The proposed Councillor Expenditure Policy will set a record next Monday, 5 September, when it is brought to a council meeting for the third successive week.

Its first appearance was on 22 August, when Cr Andrew “Billy” Dixon complained that the Australian Tax Office’s 66 cents a kilometre vehicle allowance was inadequate. His vote against the policy was instrumental in its defeat. (See separate story ̔Dixon’s No vote sinks expenses policy’.)

To recap briefly: after the rejection Cr David Gibb applied a futile kiss of life in an effort to amend the policy to give Cr Dixon the 76 cents a kilometre he wanted and thus swing his vote.

Then, in an apparent panic at the policy’s rejection, a group of councillors organised the calling of a a special meeting for 29 August. This was done without reference to the mayor, Cr Graham Pittock, who had used his casting vote to defeat the policy on 22 August and would usually have signed the notice of the special meeting.

The Local Government Act also permits “at least three councillors” to call a special meeting. Councillors Gibb, Anne Shaw and David Garnock signed the notice. Apparently, however, they did not (because they could not) give the seven days’ notice required for the meeting.

At its second appearance on 29 August the matter was doubly contentious – at a meeting achieved in a discourtesy to Cr Pittock by the three councillors who authorised it without reference to the mayor.

That meeting was preceded by some backroom fireworks, Bandicoot hears. In any event the draft policy was briefly mentioned but not discussed, except an announcement it had been further delayed by a week to 5 September.

The policy document was available at the meeting. Bandicoot noted that the proposed Gibb amendment had been made – would you credit it? – with the vehicle allowance rising from 66 to 76 cents a kilometre, presumably to the satisfaction of Cr Dixon.

Bandicoot has calculated that this amendment will cost ratepayers over $11,000 a year for the next four years, based on an average 10,000 kilometres a year for each of the 11 councillors. He is confident that some councillors, acutely aware of the poverty endured by some ratepayers, will forgo the extra 10 cents per kilometre. 

How many kilometres equal the price of a litre of fuel? Two? Perhaps less.

Ten cents here and there is a piddling sum for most people. But for our poor, in an ever-poorer world, financially and ethically, it is the thin silver coin that some wouldn’t stoop to pick up that keeps their nostrils above the rising tide.

That the 29 August special meeting was rushed is evidenced by the fact that it appears botched. The public notice of meeting refers to the “Matter” – singular – to be discussed. (Such meetings are usually called to deal with one urgent item.) Then follow five items, the last of which is the “Draft Councillor Expenditure Policy”. In Bandicoot’s opinion none of the items justified a special meeting.

By contrast the public notice released for the 5 September meeting states properly: “Matter to be discussed: Draft Councillor Expenditure Policy.”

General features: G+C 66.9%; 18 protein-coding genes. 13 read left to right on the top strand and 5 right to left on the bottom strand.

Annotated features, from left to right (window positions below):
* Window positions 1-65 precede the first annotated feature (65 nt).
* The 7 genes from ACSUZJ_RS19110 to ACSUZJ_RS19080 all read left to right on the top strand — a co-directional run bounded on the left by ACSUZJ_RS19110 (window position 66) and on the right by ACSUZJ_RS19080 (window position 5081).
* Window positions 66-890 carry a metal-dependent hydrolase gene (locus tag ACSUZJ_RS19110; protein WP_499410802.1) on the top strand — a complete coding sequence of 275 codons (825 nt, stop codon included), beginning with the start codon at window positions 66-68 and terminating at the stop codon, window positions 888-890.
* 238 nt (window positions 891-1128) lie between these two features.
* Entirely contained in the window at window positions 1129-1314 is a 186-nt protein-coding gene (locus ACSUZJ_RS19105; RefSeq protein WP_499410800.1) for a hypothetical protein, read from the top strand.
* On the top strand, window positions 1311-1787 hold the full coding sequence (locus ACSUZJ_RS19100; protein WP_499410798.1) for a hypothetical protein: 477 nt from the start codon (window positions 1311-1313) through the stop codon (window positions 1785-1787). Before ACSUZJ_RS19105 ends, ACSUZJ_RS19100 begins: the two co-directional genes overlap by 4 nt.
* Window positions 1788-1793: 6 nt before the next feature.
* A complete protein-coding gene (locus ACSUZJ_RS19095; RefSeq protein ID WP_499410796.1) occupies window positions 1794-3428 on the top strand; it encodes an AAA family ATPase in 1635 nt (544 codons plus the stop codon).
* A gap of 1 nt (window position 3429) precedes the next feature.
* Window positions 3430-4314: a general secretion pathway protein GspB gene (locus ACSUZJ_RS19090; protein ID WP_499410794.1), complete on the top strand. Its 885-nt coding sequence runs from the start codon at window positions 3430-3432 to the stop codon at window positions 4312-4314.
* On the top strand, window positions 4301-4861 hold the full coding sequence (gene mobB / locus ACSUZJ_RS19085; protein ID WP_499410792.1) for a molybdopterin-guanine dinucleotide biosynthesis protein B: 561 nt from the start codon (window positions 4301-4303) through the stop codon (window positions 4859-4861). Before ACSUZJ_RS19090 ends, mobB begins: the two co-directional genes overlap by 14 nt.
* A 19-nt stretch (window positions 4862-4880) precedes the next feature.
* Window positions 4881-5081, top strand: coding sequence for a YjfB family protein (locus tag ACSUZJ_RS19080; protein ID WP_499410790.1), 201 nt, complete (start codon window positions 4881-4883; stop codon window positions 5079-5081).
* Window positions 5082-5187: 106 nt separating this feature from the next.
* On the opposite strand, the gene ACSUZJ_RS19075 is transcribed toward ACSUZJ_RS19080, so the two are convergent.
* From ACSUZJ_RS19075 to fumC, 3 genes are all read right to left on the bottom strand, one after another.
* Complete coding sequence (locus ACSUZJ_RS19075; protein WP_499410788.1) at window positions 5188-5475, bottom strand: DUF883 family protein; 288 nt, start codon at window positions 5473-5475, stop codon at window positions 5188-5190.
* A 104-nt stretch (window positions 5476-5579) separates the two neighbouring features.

The policy itself is much as was, bar the vehicle allowance. But one other changed expenses item – child care – warrants a mention.

Gone is the 12 August 2013 stipulation that “Child care costs are not eligible for reimbursement if claimed for child caring by a person who is immediate family (eg. Partner, mother/father, sister/brother, grandmother/grandfather or sister in law/brother in law) …”

This is replaced by: “Child care costs are not eligible for reimbursement if paid to a person who normally or regularly lives with the Councillor, except where a live-in (professional) helper, such as a nanny, is required to work extra time at extra expense because of the Councillor’s duties.”

This, to Bandicoot’s eye, opens the way for family members registered as child care providers, but not resident at the councillor’s house, to receive payment. If granny lives next door or up the street she can babysit and be paid. Or live in as a nanny, perhaps?

That is, unless an extraordinary paragraph can be interpreted to throw light on the issue. Here is the paragraph:

Reimbursement of child care costs will be available for immediate family only, i.e. where the Councillor or domestic partner is the primary care giver.” Make of that what you will: send your suggestions and include a stamped self-addressed envelope to …” Etcetera.

Another change is the definition of “child”. Formerly “defined as up to, but not including 17 years of age”, a child is now defined as “up to the age of 16”. And not a day more, Bandicoot presumes. Doesn’t this lop a full year off the allowance?

Finally, “Christmas/Festive Season” cards.

The policy reads: “Councillors will be given the opportunity of sending corporate Christmas/Festive Season cards. These shall be available in paper and electronic format. Interested Councillors are encouraged to use electronic format.

For those Councillors who choose a paper based format, the cost of production and postage will be published as part of that Councillor’s monthly expense report.”

This is a timely reminder to get your Chrissie/Festive list up to date – not to mention your New Year list – and start saving your 10-cent coins to pay the postage. How many cards do you send? How many would a councillor send? That depends on how many friends you have, and a councillor has, and would choose to contact when someone else is paying the bill.

Ward letterboxes could well bulge this festive season.